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Some Like It Hot, Some Like It Cold—Either Way, Here’s How to Keep Home-made School Lunches Safe and Tasty

Lunch BoxDiane laughs as she recalls carrying a peanut butter and jelly sandwich to school every day for some eight years:  “It was the only meal my mother considered safe to consume after being unrefrigerated all morning.” Today, we know that safety doesn’t require such monotony.  However, the challenge remains—how to pack nutritious, delicious meals that will remain uncontaminated even if they spend all morning on a coatroom floor.

 

Perishable foods (those that need to be kept hot or cold) must not be left in what food scientists call the “danger zone” (40°-140°F; 4°-60°C)  for more than two hours. Bacteria and other pathogens that can contaminate foods and cause illness grow rapidly in that temperature range.  Children’s lunches, if left unrefrigerated for about four hours, must contain only shelf-stable items, or parents must learn a few techniques for keeping hot food hot and cold food cold. (These tips will also come in handy when adults prepare their own portable lunches.)

What People Wonder About Water

We're getting so used to use-by dates that sometimes we hesitate to make decisions without them. For example, when has an unopened bottle of water hung around too long?  Other questions come to mind: Where does bottled water come from? Which is better, bottled water or tap (municipal)?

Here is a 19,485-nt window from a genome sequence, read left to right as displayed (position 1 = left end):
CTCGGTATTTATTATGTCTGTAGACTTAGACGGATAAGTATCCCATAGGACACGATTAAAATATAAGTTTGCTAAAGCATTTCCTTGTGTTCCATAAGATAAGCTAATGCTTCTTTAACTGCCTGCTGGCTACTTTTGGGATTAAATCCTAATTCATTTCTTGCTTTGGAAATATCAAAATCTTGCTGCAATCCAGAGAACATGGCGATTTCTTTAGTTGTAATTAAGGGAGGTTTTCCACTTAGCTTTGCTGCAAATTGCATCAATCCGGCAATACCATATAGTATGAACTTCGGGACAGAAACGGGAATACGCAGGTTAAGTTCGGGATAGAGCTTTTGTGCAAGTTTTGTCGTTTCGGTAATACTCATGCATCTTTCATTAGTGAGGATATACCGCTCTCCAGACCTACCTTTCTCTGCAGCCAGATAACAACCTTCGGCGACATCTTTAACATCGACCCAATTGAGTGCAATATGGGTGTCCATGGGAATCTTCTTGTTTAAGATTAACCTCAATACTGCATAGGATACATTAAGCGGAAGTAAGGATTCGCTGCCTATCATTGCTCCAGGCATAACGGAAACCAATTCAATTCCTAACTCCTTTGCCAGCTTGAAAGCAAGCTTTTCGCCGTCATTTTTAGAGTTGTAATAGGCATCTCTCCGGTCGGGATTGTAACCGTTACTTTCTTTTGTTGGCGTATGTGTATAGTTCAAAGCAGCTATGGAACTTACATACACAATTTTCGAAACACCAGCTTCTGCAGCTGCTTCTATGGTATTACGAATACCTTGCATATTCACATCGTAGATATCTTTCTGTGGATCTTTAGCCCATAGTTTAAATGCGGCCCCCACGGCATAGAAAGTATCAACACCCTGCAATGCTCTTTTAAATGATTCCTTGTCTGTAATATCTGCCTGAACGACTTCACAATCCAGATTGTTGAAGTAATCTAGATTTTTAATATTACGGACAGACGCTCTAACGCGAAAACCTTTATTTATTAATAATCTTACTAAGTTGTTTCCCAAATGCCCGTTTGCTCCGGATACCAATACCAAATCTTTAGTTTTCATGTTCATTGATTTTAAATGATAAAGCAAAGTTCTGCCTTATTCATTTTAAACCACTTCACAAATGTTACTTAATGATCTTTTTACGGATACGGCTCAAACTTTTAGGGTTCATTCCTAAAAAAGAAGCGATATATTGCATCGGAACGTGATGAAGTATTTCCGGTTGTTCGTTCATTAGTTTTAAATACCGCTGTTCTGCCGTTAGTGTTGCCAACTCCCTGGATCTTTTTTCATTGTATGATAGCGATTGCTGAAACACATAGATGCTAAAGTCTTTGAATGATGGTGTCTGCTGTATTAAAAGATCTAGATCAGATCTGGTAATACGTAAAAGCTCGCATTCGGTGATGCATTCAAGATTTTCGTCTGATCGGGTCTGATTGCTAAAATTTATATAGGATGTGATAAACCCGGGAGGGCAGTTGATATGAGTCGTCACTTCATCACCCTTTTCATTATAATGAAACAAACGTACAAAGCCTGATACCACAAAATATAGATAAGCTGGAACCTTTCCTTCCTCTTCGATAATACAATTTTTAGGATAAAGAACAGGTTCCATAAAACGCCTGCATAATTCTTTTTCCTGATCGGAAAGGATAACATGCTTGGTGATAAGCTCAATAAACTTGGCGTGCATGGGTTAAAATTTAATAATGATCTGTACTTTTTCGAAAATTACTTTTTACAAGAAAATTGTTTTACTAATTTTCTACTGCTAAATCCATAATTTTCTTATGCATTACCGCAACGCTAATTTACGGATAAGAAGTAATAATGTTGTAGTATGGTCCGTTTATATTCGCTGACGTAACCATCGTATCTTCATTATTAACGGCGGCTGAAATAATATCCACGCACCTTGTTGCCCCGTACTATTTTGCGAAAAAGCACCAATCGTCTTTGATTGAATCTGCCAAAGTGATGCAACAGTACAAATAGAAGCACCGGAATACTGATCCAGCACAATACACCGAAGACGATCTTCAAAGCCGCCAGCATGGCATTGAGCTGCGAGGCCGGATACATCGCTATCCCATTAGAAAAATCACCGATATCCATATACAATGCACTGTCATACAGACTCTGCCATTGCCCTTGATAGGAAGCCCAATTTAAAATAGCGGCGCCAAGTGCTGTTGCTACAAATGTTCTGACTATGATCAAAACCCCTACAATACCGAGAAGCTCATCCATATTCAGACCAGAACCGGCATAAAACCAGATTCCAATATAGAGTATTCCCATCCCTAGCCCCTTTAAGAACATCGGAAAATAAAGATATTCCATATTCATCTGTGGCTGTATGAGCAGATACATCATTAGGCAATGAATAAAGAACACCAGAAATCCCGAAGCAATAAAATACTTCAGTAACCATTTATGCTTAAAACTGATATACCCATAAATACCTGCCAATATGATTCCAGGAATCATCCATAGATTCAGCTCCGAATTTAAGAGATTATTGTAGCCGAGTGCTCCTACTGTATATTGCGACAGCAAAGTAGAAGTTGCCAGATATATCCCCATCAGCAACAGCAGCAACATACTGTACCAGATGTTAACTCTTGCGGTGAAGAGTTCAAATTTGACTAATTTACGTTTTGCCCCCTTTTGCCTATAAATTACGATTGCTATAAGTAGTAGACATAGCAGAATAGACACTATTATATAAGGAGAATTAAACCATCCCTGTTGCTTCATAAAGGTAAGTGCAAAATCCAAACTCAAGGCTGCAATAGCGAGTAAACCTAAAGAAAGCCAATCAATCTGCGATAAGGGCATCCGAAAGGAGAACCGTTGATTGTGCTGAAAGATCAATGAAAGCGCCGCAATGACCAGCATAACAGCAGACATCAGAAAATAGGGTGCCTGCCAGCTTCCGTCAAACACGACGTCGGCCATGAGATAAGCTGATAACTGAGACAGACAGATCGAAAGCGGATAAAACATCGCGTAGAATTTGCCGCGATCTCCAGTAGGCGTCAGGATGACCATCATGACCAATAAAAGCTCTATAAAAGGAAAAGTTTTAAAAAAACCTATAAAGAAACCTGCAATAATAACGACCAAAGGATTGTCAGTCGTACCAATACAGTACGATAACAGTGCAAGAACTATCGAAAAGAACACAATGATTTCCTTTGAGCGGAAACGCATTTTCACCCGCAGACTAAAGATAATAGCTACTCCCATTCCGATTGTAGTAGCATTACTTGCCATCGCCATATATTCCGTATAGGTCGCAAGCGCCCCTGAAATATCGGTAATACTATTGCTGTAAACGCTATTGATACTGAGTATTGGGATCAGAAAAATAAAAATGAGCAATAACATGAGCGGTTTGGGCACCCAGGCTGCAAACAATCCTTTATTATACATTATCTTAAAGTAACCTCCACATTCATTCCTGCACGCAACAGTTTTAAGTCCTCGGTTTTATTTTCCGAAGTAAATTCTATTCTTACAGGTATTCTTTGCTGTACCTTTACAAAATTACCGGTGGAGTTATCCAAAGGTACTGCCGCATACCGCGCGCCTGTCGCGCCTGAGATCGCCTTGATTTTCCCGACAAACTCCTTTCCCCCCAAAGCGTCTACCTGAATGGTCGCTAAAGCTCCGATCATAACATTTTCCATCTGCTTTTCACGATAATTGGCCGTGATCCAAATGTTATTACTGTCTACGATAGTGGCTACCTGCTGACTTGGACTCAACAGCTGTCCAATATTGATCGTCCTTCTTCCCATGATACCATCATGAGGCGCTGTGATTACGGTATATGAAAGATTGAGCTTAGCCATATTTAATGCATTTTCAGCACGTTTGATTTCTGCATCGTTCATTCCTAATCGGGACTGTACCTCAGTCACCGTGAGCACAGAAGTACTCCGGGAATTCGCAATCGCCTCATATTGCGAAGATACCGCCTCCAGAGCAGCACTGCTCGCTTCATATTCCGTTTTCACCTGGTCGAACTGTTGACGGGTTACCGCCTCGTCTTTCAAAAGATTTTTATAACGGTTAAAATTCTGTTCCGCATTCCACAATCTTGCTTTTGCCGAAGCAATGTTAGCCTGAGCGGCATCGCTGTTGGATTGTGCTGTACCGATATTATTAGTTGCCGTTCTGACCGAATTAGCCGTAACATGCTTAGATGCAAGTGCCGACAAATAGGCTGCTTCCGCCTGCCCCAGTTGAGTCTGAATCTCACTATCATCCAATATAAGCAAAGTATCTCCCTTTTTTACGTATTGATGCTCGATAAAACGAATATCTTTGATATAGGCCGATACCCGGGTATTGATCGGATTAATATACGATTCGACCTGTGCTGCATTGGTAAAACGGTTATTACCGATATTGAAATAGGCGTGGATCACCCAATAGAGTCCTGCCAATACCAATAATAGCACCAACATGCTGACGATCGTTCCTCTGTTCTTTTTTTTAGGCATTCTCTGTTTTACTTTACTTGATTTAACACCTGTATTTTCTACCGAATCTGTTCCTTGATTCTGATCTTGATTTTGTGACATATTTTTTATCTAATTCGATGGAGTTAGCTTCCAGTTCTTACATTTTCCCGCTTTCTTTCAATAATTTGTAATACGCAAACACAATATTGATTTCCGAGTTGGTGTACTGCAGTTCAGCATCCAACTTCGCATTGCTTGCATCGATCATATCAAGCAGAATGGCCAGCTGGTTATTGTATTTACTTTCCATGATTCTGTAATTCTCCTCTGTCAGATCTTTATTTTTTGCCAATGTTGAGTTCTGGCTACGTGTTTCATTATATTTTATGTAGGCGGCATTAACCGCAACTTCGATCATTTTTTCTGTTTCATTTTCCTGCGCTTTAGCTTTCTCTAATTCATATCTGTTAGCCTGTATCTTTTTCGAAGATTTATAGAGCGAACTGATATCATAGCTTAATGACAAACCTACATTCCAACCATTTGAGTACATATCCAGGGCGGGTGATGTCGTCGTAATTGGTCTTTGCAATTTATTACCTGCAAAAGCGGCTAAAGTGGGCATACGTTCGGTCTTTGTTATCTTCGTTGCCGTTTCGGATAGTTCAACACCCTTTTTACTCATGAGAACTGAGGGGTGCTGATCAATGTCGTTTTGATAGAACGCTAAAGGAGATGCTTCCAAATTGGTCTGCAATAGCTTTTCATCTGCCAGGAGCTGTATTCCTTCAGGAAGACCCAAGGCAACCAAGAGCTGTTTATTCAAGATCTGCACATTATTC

Farmers' Markets: Why They're So Popular; How to Find One Near Your Home

Farmers' Market

In 1994, when the Department of Agriculture first began publishing a list of farmers' markets in the U.S., the figure was 1,755. By 2011, it was 7,175, and, by August 2012, the number of markets had increased an additional 9.6% to 7,864.  The August 2013 figure was 8,144, a 3.6% increase  above the preceding year.   Growth in the number of markets is slowing down, but it's still ongoing. In 2015, the total was 8,476. 

What Foods are Sold with Restrictions at a Farmers’ Market?

Farmers' MarketRestrictions and prohibitions on what foods can be sold and how they must be handled vary from state to state and from community to community.  You might find the rules  in your state and community listed online.

 

Regulations about foods commonly differentiate between those that are potentially hazardous  and those that are not.  Some farmers’ markets may prohibit all potentially hazardous ones, but most prohibit only some of these and stipulate how those they allow must be handled.  Some foods classified as potentially hazardous include dairy products, meat, poultry, seafood, eggs, sliced melons, raw sprouts, cut tomatoes, tofu, and garlic-in-oil mixtures.   All of these must be kept at the proper cool temperatures to avoid a dangerous level of pathogens.

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